- 'Children First' childcare info: 147 sites open to children during the strike
- PHOTOS: Chicago public school teachers on strike
- I-TEAM: Power to end strike rests with House of Delegates
Chicago School Board President David Vitale said his team had to study the financial implications of proposals made on the issue of teacher recall.
"We've got some number crunching to do overnight and we'll be back tomorrow," said Vitale. "Hopefully we can finish this up tomorrow ... we're really closing a lot of gaps."
Chicago Teachers Union President Karen Lewis, who looked weary, told reporters, "we have a lot of things we have to figure out ... we had some good conversations and I think that's a sign." She said there are many "interesting" ideas being batted around but would not specify.
The teachers strike, which began Monday in the nation's third largest public school system, has delayed the start of the school year for more than 350,000 public school children in the city.
Earlier in the day, CTU confirmed Chicago public school classes would not resume on Friday, September 14. A meeting of the CTU House of Delegates, which must ratify a deal, cannot be put together until Friday, Lewis said. So students will at least be out of school until Monday.
On Thursday morning, union and school officials walking into negotiations at the Chicago Hilton were greeted by teachers walking the picket lines, but both sides seemed hopeful.
"I'm a pretty optimistic person, so on a scale of 1-10 I'm like 9 because that is how I am," said Lewis.
"I would really say to you that there is no way, unless they get really nutsy, and we could not have an agreement getting our kids where they belong," Barbara Byrd-Bennett, CPS chief education officer, said.
A further sign of progress came later when the union announced it would convene its House of Delegates Thursday afternoon, presumably to vote on a tentative agreement. That meant school Friday would be canceled for a fifth day in a row.
"We want to make sure something is done right. Doing something fast is not the way to go. Haste makes waste," said Lewis.
The turning point came Wednesday night when school officials gave ground on the issue of teacher evaluations, reducing the weight given to student test scores in deciding those ratings.
CPS also agreed to make the evaluation system more forgiving for teachers who score low but not at the very bottom. Instead of being put on a path to dismissal, those low-scoring teachers will keep their jobs as long as their ratings don't get much worse.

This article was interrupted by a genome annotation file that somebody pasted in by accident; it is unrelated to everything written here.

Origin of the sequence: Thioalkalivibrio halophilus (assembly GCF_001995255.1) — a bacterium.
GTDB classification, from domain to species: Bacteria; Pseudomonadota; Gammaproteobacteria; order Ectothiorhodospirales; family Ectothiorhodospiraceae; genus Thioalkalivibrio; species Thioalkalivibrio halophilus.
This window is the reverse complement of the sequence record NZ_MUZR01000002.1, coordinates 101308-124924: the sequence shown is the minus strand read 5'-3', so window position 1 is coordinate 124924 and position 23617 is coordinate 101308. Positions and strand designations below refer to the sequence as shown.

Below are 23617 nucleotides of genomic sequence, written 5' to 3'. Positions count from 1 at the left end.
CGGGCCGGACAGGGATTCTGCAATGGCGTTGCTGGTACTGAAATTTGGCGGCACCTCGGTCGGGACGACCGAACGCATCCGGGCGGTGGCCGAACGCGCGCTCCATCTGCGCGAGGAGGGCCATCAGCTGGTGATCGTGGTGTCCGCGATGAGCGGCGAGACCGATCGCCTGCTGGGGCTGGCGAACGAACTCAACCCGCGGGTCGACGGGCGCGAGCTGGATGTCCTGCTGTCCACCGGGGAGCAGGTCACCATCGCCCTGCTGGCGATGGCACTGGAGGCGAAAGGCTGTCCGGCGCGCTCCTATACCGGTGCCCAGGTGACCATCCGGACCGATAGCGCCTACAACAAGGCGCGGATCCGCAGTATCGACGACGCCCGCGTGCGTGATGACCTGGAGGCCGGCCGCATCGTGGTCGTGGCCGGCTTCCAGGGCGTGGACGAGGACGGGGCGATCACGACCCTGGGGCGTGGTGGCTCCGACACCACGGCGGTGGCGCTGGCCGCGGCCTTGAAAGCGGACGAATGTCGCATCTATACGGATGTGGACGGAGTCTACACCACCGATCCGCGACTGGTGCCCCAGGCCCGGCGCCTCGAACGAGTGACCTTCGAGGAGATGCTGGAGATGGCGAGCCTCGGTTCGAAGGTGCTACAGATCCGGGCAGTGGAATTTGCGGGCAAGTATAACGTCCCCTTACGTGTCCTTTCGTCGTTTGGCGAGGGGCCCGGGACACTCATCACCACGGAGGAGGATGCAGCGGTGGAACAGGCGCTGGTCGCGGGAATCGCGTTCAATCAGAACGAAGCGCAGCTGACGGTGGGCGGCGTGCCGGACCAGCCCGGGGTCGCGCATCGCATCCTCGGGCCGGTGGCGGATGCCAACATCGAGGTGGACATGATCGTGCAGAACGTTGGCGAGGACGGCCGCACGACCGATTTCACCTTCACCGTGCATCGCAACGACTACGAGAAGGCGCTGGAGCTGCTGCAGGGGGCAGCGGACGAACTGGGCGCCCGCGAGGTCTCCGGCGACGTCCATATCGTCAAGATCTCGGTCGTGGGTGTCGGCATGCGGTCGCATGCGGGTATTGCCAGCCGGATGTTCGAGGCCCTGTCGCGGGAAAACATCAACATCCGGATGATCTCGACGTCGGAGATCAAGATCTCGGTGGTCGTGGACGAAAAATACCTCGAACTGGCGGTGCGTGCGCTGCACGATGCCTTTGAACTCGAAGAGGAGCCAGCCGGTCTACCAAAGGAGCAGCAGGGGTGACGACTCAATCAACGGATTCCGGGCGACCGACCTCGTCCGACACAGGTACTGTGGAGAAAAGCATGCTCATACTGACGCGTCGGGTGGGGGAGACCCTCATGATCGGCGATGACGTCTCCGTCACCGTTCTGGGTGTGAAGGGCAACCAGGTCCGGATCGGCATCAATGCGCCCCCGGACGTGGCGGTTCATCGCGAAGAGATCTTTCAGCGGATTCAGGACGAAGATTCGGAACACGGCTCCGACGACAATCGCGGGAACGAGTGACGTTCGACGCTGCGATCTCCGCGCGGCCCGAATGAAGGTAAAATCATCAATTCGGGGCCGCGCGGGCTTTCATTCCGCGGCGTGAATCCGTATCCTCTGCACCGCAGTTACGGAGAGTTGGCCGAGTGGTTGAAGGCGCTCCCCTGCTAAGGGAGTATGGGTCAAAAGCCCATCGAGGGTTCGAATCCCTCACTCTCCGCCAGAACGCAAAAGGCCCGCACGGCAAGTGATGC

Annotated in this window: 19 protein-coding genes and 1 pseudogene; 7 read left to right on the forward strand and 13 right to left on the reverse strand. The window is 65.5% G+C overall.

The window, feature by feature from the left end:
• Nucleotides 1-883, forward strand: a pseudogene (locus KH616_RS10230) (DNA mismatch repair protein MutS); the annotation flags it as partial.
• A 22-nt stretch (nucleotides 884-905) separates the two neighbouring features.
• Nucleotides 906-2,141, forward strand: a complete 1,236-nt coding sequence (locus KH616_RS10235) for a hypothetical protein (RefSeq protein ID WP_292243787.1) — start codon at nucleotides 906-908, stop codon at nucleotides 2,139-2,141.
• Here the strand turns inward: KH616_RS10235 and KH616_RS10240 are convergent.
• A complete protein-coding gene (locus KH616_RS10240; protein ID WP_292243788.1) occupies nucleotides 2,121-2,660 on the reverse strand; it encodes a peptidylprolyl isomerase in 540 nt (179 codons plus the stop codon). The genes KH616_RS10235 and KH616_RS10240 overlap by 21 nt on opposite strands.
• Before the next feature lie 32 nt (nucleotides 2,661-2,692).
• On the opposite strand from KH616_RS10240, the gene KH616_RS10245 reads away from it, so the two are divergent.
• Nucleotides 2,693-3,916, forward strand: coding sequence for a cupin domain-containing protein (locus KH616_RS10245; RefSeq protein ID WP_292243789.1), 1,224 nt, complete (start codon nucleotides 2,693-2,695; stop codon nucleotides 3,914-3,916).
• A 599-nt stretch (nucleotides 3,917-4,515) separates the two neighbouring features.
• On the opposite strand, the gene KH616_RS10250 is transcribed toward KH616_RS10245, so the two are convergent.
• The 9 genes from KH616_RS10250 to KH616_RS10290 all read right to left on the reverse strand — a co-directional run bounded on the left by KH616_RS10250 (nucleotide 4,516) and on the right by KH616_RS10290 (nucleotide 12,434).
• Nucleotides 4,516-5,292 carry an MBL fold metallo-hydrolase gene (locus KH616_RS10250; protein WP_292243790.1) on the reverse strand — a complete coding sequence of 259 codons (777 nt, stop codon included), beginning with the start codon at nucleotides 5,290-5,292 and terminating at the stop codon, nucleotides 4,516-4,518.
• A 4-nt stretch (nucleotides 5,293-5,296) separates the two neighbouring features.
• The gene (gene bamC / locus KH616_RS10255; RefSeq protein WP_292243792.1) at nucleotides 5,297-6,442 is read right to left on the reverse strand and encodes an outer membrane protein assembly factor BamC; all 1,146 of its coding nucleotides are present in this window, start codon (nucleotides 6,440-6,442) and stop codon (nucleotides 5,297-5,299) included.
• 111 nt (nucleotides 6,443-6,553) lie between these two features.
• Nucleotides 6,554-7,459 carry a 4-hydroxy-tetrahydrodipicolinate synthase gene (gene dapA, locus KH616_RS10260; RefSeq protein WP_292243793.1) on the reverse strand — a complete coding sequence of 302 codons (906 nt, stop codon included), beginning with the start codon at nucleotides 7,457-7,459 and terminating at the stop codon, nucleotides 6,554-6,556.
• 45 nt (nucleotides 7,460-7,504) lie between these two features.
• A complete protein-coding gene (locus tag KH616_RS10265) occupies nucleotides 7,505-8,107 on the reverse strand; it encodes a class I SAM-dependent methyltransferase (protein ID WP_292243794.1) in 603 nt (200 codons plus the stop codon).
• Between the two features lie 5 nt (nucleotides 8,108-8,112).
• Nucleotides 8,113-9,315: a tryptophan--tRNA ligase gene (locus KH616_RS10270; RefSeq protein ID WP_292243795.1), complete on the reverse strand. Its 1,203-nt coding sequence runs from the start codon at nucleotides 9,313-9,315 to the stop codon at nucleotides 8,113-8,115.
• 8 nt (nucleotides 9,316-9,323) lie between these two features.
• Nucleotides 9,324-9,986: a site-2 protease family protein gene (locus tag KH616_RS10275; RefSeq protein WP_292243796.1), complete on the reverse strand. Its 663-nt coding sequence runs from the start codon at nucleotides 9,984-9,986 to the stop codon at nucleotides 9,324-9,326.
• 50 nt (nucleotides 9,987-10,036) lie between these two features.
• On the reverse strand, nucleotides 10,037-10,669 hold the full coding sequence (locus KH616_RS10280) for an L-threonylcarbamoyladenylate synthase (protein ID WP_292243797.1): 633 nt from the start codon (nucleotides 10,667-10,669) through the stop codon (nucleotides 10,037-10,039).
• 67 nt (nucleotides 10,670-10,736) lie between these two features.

"I think the mayor wants to get this done. He reads the polls," said Lewis.
If a tentative agreement is reached, the union's House of Delegates Friday could approve the deal, reject it or send it back to the bargaining table.
Even if talks re-start, the union could vote to return to work.
"I'm praying, praying, praying. I'm on my knees for that, please. Yes, I'm hoping for Monday," said Lewis.
Teachers march down Michigan Avenue
Wearing red shirts and carrying signs, several thousand teachers gathered outside the Hyatt on Wacker Drive downtown Thursday afternoon, directing much of their anger at school board member Penny Pritzker, whose family owns the hotel chain. They hoped to gain public support that carries over on to the negotiating table.
"We will not leave this table ... until we get what we deserve," Tara Stamps, teacher, shouted into a bullhorn.
The teacher said they are striking not only for themselves, but for their students and for public education in Chicago.
"None of us are in it for the money and we don't feel like we can teach properly," said Joe Blomberg, teacher.
"I miss my kids and I work in Englewood so they definitely need to be in school. What we're doing is necessary," said Brenda Shiller, teacher.
Led by a marching band, the teachers walked down Michigan Avenue to the plaza on Congress where they continued to rally. They heard their negotiating team express optimism that they can reach a deal soon.
Bob Beiger wanted to get back to coaching the Whitney Young cross country team but said the negotiations take precedence right now.
"This is an opportunity that we're not going to have for another four years to try to make the classroom better, and that's what we really want," he said.
Meanwhile, six additional parks were added to the Children First program, which now offers students full-schol-day length accommodations so parents can work during the strike.